Hen House Follies At The Kitty Cat Club

Today, as I’m writing this column, it happens to be the shortest day of the year. The great thing about this is that, from now on, the days will become longer by a few seconds each day. It takes ages before we notice any difference, but it still brings us closer to my favourite time of year, spring.

First egg from young hen – the shape of things to come?

Last Christmas, some friends from Perth were spending time in New Zealand and heard the story of me accidentally running over one of my hens, which caused much stress in our household. Anyway, they purchased three chickens from Chooks n Things as a Christmas present, although, as Reay explained in an earlier issue, they were actually roosters, so we exchanged them for hens.

We have patiently been waiting for the hens to start laying and, to our surprise, we had our first egg last week. I was working at my usual task for this time of the year – the raking up leaves on the driveway – when I noticed that one hen was missing. I had earlier seen her wandering towards the henhouse so I crept over to have a peep. There was a lot of scratching and noise going on in the house so I sat and waited.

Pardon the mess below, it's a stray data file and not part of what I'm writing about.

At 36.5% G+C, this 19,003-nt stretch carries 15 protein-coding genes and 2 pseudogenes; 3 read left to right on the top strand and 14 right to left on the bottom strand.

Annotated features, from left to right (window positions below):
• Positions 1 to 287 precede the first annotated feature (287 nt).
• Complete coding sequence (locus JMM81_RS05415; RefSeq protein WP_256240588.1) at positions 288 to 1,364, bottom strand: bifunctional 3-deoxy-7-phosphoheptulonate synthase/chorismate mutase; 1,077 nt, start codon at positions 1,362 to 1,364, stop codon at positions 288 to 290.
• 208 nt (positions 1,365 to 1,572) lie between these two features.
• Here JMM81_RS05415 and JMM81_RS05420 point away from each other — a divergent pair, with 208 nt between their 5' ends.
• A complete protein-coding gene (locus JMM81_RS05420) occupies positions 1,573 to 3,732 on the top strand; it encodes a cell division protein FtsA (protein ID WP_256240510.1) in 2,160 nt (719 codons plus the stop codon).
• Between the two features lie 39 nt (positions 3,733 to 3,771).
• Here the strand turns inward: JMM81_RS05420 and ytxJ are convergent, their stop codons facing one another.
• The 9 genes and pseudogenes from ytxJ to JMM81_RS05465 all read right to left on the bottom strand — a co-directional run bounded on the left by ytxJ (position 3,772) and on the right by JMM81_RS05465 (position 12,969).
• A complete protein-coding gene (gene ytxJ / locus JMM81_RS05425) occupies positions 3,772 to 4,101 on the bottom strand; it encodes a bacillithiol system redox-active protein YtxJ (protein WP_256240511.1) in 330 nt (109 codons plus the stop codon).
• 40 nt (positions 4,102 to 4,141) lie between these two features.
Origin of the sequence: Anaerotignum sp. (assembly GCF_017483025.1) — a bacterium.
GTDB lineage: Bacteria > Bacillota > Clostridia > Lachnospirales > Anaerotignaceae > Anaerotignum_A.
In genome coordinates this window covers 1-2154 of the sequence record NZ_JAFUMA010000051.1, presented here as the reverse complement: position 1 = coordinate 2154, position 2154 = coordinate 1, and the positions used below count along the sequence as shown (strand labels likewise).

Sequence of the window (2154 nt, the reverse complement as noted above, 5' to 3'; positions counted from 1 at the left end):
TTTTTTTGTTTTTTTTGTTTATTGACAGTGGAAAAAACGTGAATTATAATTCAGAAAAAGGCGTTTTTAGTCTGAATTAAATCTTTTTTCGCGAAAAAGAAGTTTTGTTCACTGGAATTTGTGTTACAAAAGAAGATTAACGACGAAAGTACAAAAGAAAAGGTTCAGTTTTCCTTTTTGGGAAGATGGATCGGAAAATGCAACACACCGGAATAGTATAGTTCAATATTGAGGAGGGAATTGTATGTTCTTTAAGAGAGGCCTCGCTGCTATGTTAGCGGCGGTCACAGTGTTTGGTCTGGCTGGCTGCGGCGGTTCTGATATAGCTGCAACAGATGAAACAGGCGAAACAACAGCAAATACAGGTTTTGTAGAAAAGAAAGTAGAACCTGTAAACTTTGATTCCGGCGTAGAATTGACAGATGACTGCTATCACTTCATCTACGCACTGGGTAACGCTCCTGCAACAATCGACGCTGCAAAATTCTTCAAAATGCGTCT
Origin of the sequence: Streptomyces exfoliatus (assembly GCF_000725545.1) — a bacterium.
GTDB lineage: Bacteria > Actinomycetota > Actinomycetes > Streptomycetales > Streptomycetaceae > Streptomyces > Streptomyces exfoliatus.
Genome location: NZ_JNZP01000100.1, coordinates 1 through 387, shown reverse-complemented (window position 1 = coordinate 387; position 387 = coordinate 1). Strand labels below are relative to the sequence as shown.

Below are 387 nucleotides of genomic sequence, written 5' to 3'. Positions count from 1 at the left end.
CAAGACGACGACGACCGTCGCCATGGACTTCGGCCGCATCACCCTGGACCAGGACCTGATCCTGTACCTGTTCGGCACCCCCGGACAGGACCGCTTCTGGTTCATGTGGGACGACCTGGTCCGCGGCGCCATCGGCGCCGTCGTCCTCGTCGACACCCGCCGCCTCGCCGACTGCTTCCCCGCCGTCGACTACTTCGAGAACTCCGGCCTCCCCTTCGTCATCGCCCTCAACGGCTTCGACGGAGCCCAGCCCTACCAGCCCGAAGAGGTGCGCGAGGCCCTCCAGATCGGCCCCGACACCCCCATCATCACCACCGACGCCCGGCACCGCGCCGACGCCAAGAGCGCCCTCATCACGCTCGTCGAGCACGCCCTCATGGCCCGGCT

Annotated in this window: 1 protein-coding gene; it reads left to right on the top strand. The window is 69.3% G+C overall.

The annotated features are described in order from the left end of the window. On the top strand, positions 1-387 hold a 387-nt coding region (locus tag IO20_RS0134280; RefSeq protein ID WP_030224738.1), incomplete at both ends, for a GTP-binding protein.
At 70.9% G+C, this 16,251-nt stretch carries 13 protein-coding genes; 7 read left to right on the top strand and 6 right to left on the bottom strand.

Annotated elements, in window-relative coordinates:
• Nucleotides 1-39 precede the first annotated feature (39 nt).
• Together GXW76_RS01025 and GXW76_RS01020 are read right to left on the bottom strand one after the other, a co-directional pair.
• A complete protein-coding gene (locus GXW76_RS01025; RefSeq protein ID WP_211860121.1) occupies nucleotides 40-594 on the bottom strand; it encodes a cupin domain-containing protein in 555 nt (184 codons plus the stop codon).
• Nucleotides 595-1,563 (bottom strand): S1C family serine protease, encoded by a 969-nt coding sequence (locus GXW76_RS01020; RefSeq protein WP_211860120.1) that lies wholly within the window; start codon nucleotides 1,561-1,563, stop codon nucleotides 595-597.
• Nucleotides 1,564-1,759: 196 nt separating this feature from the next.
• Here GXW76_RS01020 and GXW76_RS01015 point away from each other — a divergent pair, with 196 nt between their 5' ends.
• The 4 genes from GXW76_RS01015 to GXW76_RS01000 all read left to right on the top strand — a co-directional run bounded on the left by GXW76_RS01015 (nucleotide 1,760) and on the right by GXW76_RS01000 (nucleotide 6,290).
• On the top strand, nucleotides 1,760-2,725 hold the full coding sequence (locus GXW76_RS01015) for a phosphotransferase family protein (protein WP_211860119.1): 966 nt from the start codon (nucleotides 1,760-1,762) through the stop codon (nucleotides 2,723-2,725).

After about 30 minutes, she made a proud appearance and made her way back to the other hens. I went over and lifted the lid on the outside of the laying boxes and thought: ‘strange, no egg!’ I then noticed she had laid her egg on the floor – problem… what to do about this? I removed all the hay and shavings that I kept on the floor and left it bare. I then made a ramp up to the laying boxes and ‘bingo!’ the next day, the second egg was in the right place.

Since then, a second hen has started laying and a third should also go into production soon. My other four hens have gone on strike at the moment but, hopefully, not for too long.

The second part of this month’s diary also takes place in my hen run. When feeding my hens some weeks ago, I saw a kitten sneak out of a hedge, grab a piece of bread and scurry away with it. The next evening, there were two of them scavenging. So, by the third day, I took some cat food and two bowls and placed them away from the hens to try and entice the cats into catching distance, without any luck.

Alan from All Season Pet Resort sent around a possum trap to help catch the kittens, and Town & Country Vets are lending another trap as well, so hopefully I can catch the cats, have them de-sexed and maybe domesticate them. If not, we may have to take some more drastic action. Hope to have some results next month. In the meantime, go the ABs!


Brian Neben publishes Rural Living and is also an avid lifestyle farmer